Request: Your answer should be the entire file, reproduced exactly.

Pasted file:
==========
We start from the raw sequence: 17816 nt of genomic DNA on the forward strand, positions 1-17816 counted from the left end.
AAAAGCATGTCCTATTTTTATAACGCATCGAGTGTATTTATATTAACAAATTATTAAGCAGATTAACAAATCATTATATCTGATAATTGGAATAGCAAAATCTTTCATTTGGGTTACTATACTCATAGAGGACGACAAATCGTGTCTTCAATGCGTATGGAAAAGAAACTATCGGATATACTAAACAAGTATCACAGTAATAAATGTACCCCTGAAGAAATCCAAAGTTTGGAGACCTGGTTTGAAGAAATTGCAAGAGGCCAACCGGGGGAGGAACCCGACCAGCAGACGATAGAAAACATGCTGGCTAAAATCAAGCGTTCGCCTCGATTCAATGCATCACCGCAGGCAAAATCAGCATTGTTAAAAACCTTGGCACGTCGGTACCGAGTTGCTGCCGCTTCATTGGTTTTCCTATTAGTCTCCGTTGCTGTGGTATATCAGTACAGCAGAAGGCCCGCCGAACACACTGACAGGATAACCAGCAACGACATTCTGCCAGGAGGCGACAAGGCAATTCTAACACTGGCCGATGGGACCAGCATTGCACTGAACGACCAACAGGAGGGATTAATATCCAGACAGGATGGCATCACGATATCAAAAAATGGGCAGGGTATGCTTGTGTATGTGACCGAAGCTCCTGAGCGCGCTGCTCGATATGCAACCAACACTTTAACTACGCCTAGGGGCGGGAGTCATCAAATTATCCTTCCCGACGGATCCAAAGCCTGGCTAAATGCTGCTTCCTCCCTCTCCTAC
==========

We start from the raw sequence: 17816 nt of genomic DNA on the forward strand, positions 1-17816 counted from the left end.
AAAAGCATGTCCTATTTTTATAACGCATCGAGTGTATTTATATTAACAAATTATTAAGCAGATTAACAAATCATTATATCTGATAATTGGAATAGCAAAATCTTTCATTTGGGTTACTATACTCATAGAGGACGACAAATCGTGTCTTCAATGCGTATGGAAAAGAAACTATCGGATATACTAAACAAGTATCACAGTAATAAATGTACCCCTGAAGAAATCCAAAGTTTGGAGACCTGGTTTGAAGAAATTGCAAGAGGCCAACCGGGGGAGGAACCCGACCAGCAGACGATAGAAAACATGCTGGCTAAAATCAAGCGTTCGCCTCGATTCAATGCATCACCGCAGGCAAAATCAGCATTGTTAAAAACCTTGGCACGTCGGTACCGAGTTGCTGCCGCTTCATTGGTTTTCCTATTAGTCTCCGTTGCTGTGGTATATCAGTACAGCAGAAGGCCCGCCGAACACACTGACAGGATAACCAGCAACGACATTCTGCCAGGAGGCGACAAGGCAATTCTAACACTGGCCGATGGGACCAGCATTGCACTGAACGACCAACAGGAGGGATTAATATCCAGACAGGATGGCATCACGATATCAAAAAATGGGCAGGGTATGCTTGTGTATGTGACCGAAGCTCCTGAGCGCGCTGCTCGATATGCAACCAACACTTTAACTACGCCTAGGGGCGGGAGTCATCAAATTATCCTTCCCGACGGATCCAAAGCCTGGCTAAATGCTGCTTCCTCCCTCTCCTAC